Misericordiae Vultus 21a: Mercy Not Opposed to Justice

head of ChristNot convinced yet about mercy? Pope Francis suggests we turn our gaze at a prophet of the Old Testament:

21. Mercy is not opposed to justice but rather expresses God’s way of reaching out to the sinner, offering him a new chance to look at himself, convert, and believe. The experience of the prophet Hosea can help us see the way in which mercy surpasses justice. The era in which the prophet lived was one of the most dramatic in the history of the Jewish people. The kingdom was tottering on the edge of destruction; the people had not remained faithful to the covenant; they had wandered from God and lost the faith of their (forebears).

And remember the example of Hosea: marrying a prostitute and living a life as a metaphor of the troubled relationship between God and Israel. 8th century Israel, by any judgment, was to blame for the destruction of the Northern Kingdom. And the “future” Exile of the South–just another breach of covenant.

According to human logic, it seems reasonable for God to think of rejecting an unfaithful people; they had not observed their pact with God and therefore deserved just punishment: in other words, exile. The prophet’s words attest to this: “They shall not return to the land of Egypt, and Assyria shall be their king, because they have refused to return to me” (Hos 11:5). And yet, after this invocation of justice, the prophet radically changes his speech and reveals the true face of God: “How can I give you up, O Ephraim! How can I hand you over, O Israel! How can I make you like Admah! How can I treat you like Zeboiim! My heart recoils within me, my compassion grows warm and tender. I will not execute my fierce anger, I will not again destroy Ephraim; for I am God and not (human), the Holy One in your midst, and I will not come to destroy” (11:8-9).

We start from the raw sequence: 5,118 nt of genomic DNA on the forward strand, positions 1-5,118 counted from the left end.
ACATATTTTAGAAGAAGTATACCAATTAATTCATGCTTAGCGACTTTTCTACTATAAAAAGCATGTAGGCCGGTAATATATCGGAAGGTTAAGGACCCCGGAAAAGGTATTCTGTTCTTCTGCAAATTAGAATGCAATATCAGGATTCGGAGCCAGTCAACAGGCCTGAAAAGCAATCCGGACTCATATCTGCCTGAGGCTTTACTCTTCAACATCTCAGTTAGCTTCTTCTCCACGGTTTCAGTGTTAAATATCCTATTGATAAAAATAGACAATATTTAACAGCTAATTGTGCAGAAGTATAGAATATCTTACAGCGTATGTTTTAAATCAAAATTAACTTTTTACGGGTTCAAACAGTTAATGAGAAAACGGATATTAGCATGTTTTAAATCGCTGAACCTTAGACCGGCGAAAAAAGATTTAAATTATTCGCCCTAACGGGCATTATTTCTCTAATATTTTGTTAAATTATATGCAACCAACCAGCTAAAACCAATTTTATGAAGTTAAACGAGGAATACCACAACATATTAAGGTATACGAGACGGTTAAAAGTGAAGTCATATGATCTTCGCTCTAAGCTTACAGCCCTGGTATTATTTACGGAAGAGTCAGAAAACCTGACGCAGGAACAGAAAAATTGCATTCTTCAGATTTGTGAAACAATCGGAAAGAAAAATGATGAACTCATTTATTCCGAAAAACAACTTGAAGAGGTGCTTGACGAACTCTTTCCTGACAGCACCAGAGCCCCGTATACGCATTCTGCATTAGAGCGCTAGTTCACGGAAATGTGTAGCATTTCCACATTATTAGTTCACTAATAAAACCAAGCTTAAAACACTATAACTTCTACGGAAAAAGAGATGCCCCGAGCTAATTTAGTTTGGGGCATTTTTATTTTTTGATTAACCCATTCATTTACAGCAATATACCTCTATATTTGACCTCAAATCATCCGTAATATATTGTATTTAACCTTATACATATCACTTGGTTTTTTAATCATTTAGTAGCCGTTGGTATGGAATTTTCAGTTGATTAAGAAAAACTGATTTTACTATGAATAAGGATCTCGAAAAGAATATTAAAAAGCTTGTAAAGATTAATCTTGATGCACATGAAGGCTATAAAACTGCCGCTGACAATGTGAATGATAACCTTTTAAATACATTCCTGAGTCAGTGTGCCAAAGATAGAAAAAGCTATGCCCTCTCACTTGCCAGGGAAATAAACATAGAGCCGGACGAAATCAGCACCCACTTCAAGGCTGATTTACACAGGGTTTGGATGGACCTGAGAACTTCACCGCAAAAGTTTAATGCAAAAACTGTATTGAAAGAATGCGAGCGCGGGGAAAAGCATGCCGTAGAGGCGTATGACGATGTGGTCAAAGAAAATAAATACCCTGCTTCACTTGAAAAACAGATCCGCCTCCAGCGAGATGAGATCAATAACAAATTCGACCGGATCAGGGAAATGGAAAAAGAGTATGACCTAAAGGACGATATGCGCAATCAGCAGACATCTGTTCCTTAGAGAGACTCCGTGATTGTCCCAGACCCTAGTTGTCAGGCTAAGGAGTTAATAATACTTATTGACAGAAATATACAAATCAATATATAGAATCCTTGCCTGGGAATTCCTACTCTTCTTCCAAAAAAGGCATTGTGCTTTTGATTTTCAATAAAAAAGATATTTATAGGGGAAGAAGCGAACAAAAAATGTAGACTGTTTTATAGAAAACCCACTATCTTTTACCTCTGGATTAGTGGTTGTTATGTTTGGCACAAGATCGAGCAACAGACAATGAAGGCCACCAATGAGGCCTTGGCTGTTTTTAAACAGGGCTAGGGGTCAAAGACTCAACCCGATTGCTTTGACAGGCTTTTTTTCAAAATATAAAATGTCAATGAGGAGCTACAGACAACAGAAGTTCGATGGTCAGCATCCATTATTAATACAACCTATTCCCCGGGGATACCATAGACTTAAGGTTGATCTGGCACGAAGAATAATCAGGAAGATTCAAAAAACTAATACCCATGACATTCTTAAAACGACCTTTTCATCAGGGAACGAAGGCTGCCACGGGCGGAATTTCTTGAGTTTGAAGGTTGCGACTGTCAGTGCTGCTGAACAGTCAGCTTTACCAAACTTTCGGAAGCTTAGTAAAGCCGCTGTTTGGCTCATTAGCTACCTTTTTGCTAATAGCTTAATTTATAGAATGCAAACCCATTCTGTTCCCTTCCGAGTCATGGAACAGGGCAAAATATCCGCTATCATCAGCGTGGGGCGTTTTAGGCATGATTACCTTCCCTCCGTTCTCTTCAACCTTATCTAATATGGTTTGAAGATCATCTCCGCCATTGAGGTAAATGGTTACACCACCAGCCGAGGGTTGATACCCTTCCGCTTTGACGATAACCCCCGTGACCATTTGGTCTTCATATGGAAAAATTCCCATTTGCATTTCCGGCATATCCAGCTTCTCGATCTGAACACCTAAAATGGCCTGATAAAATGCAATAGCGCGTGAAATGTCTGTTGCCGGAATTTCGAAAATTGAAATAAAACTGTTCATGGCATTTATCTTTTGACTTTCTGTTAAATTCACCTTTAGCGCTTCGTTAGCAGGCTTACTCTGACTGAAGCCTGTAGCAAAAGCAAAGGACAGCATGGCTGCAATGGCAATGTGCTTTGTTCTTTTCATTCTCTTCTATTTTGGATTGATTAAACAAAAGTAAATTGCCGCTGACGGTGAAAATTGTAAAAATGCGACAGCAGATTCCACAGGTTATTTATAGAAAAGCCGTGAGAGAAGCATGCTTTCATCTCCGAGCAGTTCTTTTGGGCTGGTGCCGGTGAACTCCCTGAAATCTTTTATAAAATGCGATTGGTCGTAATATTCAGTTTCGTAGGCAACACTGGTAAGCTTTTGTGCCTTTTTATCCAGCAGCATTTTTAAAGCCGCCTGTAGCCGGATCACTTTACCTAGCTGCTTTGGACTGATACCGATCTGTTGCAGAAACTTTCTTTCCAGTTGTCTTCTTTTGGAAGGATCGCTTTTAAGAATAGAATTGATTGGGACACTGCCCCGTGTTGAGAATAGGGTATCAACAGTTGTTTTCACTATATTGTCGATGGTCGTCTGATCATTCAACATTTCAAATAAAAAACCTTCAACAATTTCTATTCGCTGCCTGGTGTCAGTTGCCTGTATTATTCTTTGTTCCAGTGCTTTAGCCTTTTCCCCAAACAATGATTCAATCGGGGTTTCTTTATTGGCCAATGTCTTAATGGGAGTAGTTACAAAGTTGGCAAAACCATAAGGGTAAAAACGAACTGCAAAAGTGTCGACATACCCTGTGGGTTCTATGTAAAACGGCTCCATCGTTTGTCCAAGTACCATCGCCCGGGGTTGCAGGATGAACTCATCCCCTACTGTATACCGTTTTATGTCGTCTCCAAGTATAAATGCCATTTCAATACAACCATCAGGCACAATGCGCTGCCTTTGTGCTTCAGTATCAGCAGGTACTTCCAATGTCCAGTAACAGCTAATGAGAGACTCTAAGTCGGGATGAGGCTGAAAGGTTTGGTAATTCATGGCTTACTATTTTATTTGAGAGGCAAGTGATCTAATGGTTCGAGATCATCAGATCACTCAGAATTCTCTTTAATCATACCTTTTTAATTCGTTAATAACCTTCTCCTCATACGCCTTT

Remember that Hosea experienced betrayal in his life. Were these heartfelt words something that resonated with his personal depths? Or did he struggle with them in his personal anger? There is much condemnation and doom in the rest of the book, remember.

Another saint who knew something of mercy gets the final word today:

Saint Augustine, almost as if he were commenting on these words of the prophet, says: “It is easier for God to hold back anger than mercy.”[Homilies on the Psalms, 76, 11] And so it is. God’s anger lasts but a moment, his mercy forever.

The highlighted text is © copyright – Libreria Editrice Vaticana. You can find the document in its entirety on the Vatican website here.

About catholicsensibility

Todd lives in Minnesota, serving a Catholic parish as a lay minister.
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